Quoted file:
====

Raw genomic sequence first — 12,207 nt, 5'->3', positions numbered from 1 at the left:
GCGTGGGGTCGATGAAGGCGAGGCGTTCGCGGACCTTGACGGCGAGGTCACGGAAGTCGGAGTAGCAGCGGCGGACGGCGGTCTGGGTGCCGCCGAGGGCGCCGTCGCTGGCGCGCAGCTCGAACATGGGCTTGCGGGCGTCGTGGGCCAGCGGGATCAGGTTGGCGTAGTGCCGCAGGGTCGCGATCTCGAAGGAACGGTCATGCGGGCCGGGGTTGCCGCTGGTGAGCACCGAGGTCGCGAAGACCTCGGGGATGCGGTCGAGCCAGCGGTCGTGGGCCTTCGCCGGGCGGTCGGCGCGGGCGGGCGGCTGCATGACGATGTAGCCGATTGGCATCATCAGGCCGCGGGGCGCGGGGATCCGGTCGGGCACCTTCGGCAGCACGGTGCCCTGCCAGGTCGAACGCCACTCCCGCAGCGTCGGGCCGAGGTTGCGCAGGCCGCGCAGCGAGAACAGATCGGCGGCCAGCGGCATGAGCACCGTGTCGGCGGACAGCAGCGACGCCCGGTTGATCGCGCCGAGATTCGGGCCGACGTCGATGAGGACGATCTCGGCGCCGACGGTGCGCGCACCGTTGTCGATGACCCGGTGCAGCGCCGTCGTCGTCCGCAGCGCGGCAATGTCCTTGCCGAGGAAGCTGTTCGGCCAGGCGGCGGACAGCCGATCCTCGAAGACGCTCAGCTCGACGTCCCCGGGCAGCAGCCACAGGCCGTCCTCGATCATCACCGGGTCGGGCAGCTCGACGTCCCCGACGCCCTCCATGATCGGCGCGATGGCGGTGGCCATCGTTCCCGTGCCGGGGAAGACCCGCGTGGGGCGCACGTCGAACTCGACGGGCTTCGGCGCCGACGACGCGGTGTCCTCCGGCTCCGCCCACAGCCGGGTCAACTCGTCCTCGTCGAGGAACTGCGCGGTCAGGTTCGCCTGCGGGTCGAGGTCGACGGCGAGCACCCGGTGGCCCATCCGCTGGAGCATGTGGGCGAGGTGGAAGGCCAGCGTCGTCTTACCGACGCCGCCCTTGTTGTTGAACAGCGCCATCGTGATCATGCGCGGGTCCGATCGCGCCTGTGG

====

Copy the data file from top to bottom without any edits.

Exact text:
Raw genomic sequence first — 12,207 nt, 5'->3', positions numbered from 1 at the left:
GCGTGGGGTCGATGAAGGCGAGGCGTTCGCGGACCTTGACGGCGAGGTCACGGAAGTCGGAGTAGCAGCGGCGGACGGCGGTCTGGGTGCCGCCGAGGGCGCCGTCGCTGGCGCGCAGCTCGAACATGGGCTTGCGGGCGTCGTGGGCCAGCGGGATCAGGTTGGCGTAGTGCCGCAGGGTCGCGATCTCGAAGGAACGGTCATGCGGGCCGGGGTTGCCGCTGGTGAGCACCGAGGTCGCGAAGACCTCGGGGATGCGGTCGAGCCAGCGGTCGTGGGCCTTCGCCGGGCGGTCGGCGCGGGCGGGCGGCTGCATGACGATGTAGCCGATTGGCATCATCAGGCCGCGGGGCGCGGGGATCCGGTCGGGCACCTTCGGCAGCACGGTGCCCTGCCAGGTCGAACGCCACTCCCGCAGCGTCGGGCCGAGGTTGCGCAGGCCGCGCAGCGAGAACAGATCGGCGGCCAGCGGCATGAGCACCGTGTCGGCGGACAGCAGCGACGCCCGGTTGATCGCGCCGAGATTCGGGCCGACGTCGATGAGGACGATCTCGGCGCCGACGGTGCGCGCACCGTTGTCGATGACCCGGTGCAGCGCCGTCGTCGTCCGCAGCGCGGCAATGTCCTTGCCGAGGAAGCTGTTCGGCCAGGCGGCGGACAGCCGATCCTCGAAGACGCTCAGCTCGACGTCCCCGGGCAGCAGCCACAGGCCGTCCTCGATCATCACCGGGTCGGGCAGCTCGACGTCCCCGACGCCCTCCATGATCGGCGCGATGGCGGTGGCCATCGTTCCCGTGCCGGGGAAGACCCGCGTGGGGCGCACGTCGAACTCGACGGGCTTCGGCGCCGACGACGCGGTGTCCTCCGGCTCCGCCCACAGCCGGGTCAACTCGTCCTCGTCGAGGAACTGCGCGGTCAGGTTCGCCTGCGGGTCGAGGTCGACGGCGAGCACCCGGTGGCCCATCCGCTGGAGCATGTGGGCGAGGTGGAAGGCCAGCGTCGTCTTACCGACGCCGCCCTTGTTGTTGAACAGCGCCATCGTGATCATGCGCGGGTCCGATCGCGCCTGTGG